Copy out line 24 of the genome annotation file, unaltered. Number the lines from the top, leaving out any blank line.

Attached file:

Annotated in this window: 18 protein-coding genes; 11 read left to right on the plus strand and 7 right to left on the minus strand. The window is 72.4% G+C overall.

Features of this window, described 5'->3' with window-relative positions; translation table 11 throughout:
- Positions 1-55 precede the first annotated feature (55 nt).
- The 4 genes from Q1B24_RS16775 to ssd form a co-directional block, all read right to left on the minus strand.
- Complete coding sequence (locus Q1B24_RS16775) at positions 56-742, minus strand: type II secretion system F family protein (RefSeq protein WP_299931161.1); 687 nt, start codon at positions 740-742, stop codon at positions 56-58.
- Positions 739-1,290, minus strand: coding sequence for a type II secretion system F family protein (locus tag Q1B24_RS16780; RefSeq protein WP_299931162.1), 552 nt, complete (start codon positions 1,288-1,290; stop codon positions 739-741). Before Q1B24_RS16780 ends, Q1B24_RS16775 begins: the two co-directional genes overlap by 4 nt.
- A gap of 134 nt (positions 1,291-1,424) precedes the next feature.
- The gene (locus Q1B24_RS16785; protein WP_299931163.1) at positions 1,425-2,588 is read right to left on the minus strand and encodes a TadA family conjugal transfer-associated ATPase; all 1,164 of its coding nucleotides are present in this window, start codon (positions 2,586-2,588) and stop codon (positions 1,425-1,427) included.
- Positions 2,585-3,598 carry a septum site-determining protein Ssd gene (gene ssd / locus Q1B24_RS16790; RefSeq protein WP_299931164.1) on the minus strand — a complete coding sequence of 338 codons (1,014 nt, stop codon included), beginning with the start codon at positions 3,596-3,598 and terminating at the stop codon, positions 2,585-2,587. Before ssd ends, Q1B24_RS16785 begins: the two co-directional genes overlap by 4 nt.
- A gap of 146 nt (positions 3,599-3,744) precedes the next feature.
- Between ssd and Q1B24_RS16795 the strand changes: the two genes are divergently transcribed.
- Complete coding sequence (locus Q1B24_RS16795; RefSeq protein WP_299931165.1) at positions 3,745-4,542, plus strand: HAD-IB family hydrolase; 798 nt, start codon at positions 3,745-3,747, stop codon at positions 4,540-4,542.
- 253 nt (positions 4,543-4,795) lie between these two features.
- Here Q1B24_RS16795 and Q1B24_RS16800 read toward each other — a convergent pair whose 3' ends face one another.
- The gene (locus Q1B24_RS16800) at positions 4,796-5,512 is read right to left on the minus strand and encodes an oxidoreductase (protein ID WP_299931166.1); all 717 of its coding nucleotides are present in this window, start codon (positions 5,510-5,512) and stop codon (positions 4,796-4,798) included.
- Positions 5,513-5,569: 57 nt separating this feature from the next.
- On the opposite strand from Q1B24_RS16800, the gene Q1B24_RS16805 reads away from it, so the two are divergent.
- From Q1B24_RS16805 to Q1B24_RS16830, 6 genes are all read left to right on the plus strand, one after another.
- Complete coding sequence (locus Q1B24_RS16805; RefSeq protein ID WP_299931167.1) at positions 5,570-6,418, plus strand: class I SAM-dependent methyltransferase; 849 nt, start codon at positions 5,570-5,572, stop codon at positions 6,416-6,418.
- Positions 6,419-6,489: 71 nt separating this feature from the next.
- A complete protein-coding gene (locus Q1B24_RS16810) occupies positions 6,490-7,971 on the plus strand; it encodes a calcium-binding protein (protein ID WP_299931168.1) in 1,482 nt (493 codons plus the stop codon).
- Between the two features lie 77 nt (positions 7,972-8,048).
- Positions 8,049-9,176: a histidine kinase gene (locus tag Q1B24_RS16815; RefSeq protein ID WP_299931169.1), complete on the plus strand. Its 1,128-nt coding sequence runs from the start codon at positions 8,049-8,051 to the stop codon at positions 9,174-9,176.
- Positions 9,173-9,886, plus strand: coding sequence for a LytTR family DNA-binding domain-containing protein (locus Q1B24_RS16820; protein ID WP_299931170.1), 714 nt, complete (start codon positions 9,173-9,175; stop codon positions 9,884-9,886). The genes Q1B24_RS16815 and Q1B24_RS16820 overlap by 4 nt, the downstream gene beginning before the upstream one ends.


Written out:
- Positions 9,173-9,886, plus strand: coding sequence for a LytTR family DNA-binding domain-containing protein (locus Q1B24_RS16820; protein ID WP_299931170.1), 714 nt, complete (start codon positions 9,173-9,175; stop codon positions 9,884-9,886). The genes Q1B24_RS16815 and Q1B24_RS16820 overlap by 4 nt, the downstream gene beginning before the upstream one ends.